|Publication number||US20090138572 A1|
|Application number||US 12/236,563|
|Publication date||May 28, 2009|
|Filing date||Sep 24, 2008|
|Priority date||Nov 22, 2007|
|Also published as||US8566423|
|Publication number||12236563, 236563, US 2009/0138572 A1, US 2009/138572 A1, US 20090138572 A1, US 20090138572A1, US 2009138572 A1, US 2009138572A1, US-A1-20090138572, US-A1-2009138572, US2009/0138572A1, US2009/138572A1, US20090138572 A1, US20090138572A1, US2009138572 A1, US2009138572A1|
|Inventors||Andrew D. Banks, Gavin D. Beardall, Adrian D. Dick, Ian C. Vanstone|
|Original Assignee||Banks Andrew D, Beardall Gavin D, Dick Adrian D, Vanstone Ian C|
|Export Citation||BiBTeX, EndNote, RefMan|
|Referenced by (13), Classifications (14), Legal Events (1)|
|External Links: USPTO, USPTO Assignment, Espacenet|
The present invention relates to publish/subscribe messaging systems and, in particular, provides a method and apparatus supporting scalability within a collection of publish/subscribe systems.
Within a messaging network, messages may be sent from one data processing system to other systems via one or more message brokers that handle routing and, in many cases, formatting and other services in relation to the messages. The brokers may be located at intermediate network locations between the message senders and receivers, for example running on powerful systems at communication hubs, or at various points within a distributed multi-broker network.
Many message brokers support the publish/subscribe communication paradigm. This involves publishers sending publications to a message broker, and the broker forwarding the publications to a set of subscribers who have registered their interest in receiving communications of that type. Typically, publish/subscribe brokers route publications to subscribers without the publishers needing to know which subscribers are interested. The publish/subscribe paradigm allows subscribers to receive the latest information relating to a subject area of interest (for example, stock prices or events such as news flashes or store special offers) without having to proactively and repeatedly request that information from each of the publishers.
A typical publish/subscribe environment has a number of publisher applications sending messages via a broker to a potentially large number of subscriber applications located on remote computers across a network. The subscribers register with the broker and identify the message types they wish to receive, and this information is stored at the broker. In many publish/subscribe implementations, subscribers specify one or more topic names which represent the message types they wish to receive. When publishers send their messages to the broker, the publishers assign topic names to the messages and the broker uses a matching engine to compare the topics of received messages with stored subscription information for its registered subscribers. This comparison determines to which subscribers the message should be forwarded. Topics are often specified hierarchically, for example using a character string format such as “root/topicLevel1/topicLevel2”, and topics specified within received messages are compared with subscriptions using a matching algorithm that iteratively steps through the topic hierarchy.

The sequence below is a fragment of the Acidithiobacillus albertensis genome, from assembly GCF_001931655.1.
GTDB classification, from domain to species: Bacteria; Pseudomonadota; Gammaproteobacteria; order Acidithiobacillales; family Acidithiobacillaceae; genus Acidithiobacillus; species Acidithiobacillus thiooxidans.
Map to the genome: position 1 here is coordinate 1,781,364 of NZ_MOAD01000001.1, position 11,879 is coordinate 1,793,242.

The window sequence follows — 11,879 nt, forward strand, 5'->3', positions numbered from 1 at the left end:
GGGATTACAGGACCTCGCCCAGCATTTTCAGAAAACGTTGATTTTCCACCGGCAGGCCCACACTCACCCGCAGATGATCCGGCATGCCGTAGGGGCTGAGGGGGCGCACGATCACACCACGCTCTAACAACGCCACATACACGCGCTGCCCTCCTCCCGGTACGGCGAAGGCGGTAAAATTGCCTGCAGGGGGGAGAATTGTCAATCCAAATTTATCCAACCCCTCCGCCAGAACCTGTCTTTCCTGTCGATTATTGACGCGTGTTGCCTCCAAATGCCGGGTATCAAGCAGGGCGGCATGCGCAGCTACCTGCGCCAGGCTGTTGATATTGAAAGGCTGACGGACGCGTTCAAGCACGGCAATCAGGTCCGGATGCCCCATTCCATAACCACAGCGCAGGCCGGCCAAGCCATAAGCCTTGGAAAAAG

Although subscription matching often involves checking topic fields within message headers, the matching process may additionally or alternatively involve checking other message header fields and/or checking message content and/or filtering messages based on some additional information. For example, a message broker implementing the Java Message Service (JMS) (Java and all Java-based trademarks are trademarks of Sun Microsystems, Inc. in the United States, other countries, or both), typically allows filtering based on message properties, but not based on the application data that is the message content or “payload”. A message broker may perform additional functions, such as formatting or otherwise processing received messages before forwarding them to subscribers.
A commercially available example of a message broker product that supports the publish/subscribe paradigm is IBM Corporation's WebSphere Message Broker, as described in the documents “IBM WebSphere Message Broker Version 6 Release 0—Introduction”, IBM Corporation, July 2006, and “IBM WebSphere Message Broker Version 6 Release 0—Publish/Subscribe”, IBM Corporation, July 2006. A message broker may be associated with an underlying messaging product that handles the complexity of providing assured message delivery over a heterogeneous network. For example, IBM Corporation's WebSphere MQ messaging products provide such messaging functions, and are described in a number of publications from IBM Corporation including IBM publication reference No. GC34-6590-01 “WebSphere MQ Clients”, June 2005, (IBM and WebSphere are registered trademarks of International Business Machines Corporation).